Student employees will have more money in their pockets after a recent wage increase.
The minimum wage in Los Angeles, set to reach $15 in July 2021, increased to $12 for employers with 26 or more employees Saturday as part of a wage increase the LA City Council passed in 2015. The minimum wage was adjusted to $10.50 for nonprofits and for employers with fewer than 26 employees, according to LA’s Raise the Wage webpage.
Incremental changes to the minimum wage are scheduled to take effect on July 1 of every year for the next four years.
Employers of student workers said the new wage may have potential effects on businesses and overall prices in LA.
The minimum wage increase will apply to Associated Students UCLA employees, said Patrick Adler, ASUCLA graduate student representative.
“We’ve always been committed to paying above the minimum wage,” he said. “Whenever there’s been a change in minimum wage, we’ve also increased wages.”
Adler said the pay increase will affect more than just minimum-wage workers. When the wage increases, ASUCLA adjusts higher-position salaries accordingly and moves all wages up.
Adler said he thinks an increase in the minimum wage will encourage more students to work entry-level jobs.
“There are people that will come into the labor market that may not have wanted to work for the old wage,” he said. “Now you have more options and a better selection.”
Adler added that an increase in wages does not necessarily mean students will lose their jobs.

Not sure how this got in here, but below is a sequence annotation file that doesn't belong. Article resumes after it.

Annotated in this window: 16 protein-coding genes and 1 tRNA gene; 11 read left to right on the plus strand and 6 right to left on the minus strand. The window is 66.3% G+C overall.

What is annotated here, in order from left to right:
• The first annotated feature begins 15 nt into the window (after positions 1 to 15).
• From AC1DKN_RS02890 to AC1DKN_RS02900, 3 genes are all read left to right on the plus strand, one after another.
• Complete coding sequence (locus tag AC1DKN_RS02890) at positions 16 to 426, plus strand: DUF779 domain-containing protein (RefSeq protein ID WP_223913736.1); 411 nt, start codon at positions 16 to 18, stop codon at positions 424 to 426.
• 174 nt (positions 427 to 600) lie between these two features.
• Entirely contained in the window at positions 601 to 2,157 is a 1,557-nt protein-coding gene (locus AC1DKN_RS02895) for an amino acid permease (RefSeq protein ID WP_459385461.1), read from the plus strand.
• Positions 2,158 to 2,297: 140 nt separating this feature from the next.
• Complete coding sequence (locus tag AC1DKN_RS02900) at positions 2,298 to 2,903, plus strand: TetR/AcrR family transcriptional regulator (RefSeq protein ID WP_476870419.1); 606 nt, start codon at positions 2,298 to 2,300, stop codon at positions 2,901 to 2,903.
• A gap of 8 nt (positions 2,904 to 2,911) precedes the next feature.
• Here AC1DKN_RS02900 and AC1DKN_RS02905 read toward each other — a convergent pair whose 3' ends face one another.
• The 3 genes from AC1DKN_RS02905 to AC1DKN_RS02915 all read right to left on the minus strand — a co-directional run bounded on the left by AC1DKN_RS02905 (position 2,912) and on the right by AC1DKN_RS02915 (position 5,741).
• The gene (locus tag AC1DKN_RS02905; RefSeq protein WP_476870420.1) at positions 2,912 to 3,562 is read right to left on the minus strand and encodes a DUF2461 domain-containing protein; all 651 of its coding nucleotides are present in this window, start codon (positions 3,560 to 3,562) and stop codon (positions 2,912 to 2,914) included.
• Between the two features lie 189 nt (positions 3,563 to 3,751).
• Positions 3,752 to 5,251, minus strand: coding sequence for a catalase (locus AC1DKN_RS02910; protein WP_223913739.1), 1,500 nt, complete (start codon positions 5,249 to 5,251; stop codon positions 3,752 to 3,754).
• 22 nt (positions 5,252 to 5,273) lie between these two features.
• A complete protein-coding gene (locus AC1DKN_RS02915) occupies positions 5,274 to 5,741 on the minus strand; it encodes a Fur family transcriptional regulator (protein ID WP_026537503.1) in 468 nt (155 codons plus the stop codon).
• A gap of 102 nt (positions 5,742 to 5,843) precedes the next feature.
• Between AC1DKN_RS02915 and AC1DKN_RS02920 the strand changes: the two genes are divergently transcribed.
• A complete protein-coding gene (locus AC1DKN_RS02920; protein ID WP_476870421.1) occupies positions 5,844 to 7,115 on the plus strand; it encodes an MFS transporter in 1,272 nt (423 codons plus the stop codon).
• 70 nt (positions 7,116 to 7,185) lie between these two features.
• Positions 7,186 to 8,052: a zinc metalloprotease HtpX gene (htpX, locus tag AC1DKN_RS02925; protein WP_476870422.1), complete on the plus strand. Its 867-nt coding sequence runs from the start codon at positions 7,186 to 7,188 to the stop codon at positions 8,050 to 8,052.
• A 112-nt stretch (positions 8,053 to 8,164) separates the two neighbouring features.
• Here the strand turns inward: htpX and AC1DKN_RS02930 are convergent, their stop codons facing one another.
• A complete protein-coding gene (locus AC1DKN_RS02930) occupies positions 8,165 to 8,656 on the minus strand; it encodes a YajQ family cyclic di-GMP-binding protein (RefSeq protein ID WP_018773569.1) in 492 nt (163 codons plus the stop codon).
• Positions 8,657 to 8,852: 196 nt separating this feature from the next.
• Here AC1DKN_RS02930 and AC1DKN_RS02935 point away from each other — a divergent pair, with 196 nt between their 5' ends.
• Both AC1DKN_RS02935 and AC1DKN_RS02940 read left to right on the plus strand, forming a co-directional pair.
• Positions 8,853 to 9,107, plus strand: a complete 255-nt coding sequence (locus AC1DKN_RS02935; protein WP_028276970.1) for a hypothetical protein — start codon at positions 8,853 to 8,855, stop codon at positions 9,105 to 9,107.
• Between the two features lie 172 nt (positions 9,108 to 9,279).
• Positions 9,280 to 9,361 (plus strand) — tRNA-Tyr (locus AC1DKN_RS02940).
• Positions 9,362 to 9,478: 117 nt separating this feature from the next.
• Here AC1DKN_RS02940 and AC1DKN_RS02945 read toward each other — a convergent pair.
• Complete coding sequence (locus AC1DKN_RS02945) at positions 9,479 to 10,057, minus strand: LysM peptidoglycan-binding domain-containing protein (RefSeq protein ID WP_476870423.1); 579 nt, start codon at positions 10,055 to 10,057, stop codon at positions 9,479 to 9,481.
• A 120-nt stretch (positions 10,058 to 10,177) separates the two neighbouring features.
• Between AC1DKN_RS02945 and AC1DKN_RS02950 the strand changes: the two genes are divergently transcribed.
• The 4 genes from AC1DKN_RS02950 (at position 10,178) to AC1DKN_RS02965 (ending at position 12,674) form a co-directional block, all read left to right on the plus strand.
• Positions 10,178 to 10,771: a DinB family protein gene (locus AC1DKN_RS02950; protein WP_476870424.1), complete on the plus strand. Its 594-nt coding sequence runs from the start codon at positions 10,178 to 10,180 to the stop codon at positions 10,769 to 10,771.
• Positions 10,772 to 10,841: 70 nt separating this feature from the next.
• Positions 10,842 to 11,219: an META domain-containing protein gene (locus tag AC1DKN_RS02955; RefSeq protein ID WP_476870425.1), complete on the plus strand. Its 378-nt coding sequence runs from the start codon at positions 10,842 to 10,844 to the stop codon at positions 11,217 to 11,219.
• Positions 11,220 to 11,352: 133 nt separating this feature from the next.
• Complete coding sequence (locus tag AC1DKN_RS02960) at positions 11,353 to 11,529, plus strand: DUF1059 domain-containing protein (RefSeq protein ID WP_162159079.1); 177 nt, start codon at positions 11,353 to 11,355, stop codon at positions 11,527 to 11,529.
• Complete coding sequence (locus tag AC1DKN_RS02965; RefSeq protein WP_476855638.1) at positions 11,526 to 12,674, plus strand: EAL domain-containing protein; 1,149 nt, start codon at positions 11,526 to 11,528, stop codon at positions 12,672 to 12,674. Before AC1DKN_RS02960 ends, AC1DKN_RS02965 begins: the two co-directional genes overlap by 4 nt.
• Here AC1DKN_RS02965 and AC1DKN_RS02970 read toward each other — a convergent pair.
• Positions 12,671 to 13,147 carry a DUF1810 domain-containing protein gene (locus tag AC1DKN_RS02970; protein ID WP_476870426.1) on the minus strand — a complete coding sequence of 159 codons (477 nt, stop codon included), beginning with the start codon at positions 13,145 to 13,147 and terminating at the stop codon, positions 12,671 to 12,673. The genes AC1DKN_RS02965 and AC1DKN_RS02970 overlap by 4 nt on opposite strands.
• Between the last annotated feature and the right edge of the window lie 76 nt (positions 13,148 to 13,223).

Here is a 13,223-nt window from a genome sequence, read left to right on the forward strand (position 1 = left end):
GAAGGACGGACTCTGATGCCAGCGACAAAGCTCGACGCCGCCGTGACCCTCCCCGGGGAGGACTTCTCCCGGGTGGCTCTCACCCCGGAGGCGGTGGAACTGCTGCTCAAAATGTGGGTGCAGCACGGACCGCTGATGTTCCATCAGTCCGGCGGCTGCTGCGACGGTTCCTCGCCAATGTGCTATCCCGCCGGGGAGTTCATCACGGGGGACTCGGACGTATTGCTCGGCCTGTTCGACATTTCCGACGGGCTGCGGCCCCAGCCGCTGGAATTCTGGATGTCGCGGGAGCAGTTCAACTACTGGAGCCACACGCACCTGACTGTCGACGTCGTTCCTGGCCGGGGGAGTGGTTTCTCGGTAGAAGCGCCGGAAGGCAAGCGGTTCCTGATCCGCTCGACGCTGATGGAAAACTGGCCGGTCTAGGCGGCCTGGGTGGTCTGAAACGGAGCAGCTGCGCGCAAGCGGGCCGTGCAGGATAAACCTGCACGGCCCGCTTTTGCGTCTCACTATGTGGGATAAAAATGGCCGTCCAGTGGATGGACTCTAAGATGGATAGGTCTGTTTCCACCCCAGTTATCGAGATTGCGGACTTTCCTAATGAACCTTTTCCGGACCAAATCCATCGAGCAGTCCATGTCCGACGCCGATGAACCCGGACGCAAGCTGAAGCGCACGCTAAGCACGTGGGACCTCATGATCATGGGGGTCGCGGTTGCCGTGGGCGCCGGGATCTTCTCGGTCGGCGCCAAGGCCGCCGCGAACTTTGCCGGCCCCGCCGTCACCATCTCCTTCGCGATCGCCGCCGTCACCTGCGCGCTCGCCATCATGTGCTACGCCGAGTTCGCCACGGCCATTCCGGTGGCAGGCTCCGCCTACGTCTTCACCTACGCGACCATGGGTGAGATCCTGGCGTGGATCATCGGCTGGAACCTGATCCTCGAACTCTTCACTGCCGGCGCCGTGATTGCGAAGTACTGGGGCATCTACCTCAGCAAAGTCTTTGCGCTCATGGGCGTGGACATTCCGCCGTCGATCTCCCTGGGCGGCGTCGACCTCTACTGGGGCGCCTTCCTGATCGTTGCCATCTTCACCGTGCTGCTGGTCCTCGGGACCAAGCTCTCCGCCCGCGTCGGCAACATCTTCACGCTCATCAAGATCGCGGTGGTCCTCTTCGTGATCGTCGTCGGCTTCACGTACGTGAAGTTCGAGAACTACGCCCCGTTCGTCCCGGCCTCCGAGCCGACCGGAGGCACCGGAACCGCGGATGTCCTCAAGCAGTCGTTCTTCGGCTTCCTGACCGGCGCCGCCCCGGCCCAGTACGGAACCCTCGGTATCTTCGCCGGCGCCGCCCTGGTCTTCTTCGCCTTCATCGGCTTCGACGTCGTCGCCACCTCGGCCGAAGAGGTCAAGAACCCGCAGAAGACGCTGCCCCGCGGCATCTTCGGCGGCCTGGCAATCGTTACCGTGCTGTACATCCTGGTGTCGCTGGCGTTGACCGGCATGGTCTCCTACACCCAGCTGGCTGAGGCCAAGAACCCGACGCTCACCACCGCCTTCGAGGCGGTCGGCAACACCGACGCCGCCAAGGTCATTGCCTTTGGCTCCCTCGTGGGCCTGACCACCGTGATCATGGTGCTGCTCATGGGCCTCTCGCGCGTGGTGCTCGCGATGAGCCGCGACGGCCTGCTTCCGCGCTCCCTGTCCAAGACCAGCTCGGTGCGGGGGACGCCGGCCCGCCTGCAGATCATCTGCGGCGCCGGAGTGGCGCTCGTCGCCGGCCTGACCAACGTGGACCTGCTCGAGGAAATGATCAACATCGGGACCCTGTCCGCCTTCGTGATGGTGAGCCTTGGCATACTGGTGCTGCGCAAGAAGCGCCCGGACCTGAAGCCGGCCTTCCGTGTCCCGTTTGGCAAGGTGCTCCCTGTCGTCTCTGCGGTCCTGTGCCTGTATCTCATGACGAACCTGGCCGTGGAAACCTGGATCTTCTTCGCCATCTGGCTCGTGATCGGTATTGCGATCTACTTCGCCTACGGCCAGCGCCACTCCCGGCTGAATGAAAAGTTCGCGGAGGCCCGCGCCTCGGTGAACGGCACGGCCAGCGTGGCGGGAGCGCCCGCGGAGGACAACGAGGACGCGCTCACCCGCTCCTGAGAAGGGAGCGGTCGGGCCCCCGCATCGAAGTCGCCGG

“I cannot stress this enough, we do not lay people off,” he said. “Less positions may be filled moving forward, but we will not lay off workers.”
Although it is too soon to know all the changes that might come from the new wage, Adler said he thinks there will be changes to prices on campus.
“What we know is that a portion of minimum wage increase is passed onto the customers,” Adler said. “A cup of coffee will be more expensive on campus.”
Robert Williams, Associated Students UCLA executive director, said ASUCLA is working to add better scheduling efficiency and improved systems in order to keep prices as low as possible.
“The upside is that all our student employees will be getting higher pay,” he said. “The tough part is that our cost of operation will go up significantly.”
Chris Tilly, a professor of urban planning and an expert in labor markets, said most studies show minimum wage increases have little to no effect on the number of jobs overall.
However, Tilly said, there are some exceptions. Smaller business which cannot afford the changes may have to shut down or let workers go, he said. Tilly added all businesses must adjust to the wage increase by either raising prices or hiring fewer workers.
Nonetheless, Tilly said he thinks the wage increase will help workers adjust to the high cost of living in Los Angeles.